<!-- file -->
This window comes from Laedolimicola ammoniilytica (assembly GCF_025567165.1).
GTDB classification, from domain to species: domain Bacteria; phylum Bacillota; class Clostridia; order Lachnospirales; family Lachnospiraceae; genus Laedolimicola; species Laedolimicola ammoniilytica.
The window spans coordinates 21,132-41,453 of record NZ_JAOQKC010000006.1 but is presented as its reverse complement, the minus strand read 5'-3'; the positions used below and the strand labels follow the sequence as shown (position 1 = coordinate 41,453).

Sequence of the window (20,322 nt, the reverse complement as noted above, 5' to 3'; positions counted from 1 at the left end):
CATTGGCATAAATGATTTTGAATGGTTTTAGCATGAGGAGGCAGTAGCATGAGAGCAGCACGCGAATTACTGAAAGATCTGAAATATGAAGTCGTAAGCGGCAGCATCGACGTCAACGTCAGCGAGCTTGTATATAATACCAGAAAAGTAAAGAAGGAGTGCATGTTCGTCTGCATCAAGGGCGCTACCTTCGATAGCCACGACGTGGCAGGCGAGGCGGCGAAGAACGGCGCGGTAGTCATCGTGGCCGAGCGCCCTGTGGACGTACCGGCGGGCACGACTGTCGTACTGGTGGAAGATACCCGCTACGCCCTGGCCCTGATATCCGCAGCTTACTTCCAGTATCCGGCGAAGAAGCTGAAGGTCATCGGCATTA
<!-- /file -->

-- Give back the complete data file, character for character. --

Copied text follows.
This window comes from Laedolimicola ammoniilytica (assembly GCF_025567165.1).
GTDB classification, from domain to species: domain Bacteria; phylum Bacillota; class Clostridia; order Lachnospirales; family Lachnospiraceae; genus Laedolimicola; species Laedolimicola ammoniilytica.
The window spans coordinates 21,132-41,453 of record NZ_JAOQKC010000006.1 but is presented as its reverse complement, the minus strand read 5'-3'; the positions used below and the strand labels follow the sequence as shown (position 1 = coordinate 41,453).

Sequence of the window (20,322 nt, the reverse complement as noted above, 5' to 3'; positions counted from 1 at the left end):
CATTGGCATAAATGATTTTGAATGGTTTTAGCATGAGGAGGCAGTAGCATGAGAGCAGCACGCGAATTACTGAAAGATCTGAAATATGAAGTCGTAAGCGGCAGCATCGACGTCAACGTCAGCGAGCTTGTATATAATACCAGAAAAGTAAAGAAGGAGTGCATGTTCGTCTGCATCAAGGGCGCTACCTTCGATAGCCACGACGTGGCAGGCGAGGCGGCGAAGAACGGCGCGGTAGTCATCGTGGCCGAGCGCCCTGTGGACGTACCGGCGGGCACGACTGTCGTACTGGTGGAAGATACCCGCTACGCCCTGGCCCTGATATCCGCAGCTTACTTCCAGTATCCGGCGAAGAAGCTGAAGGTCATCGGCATTA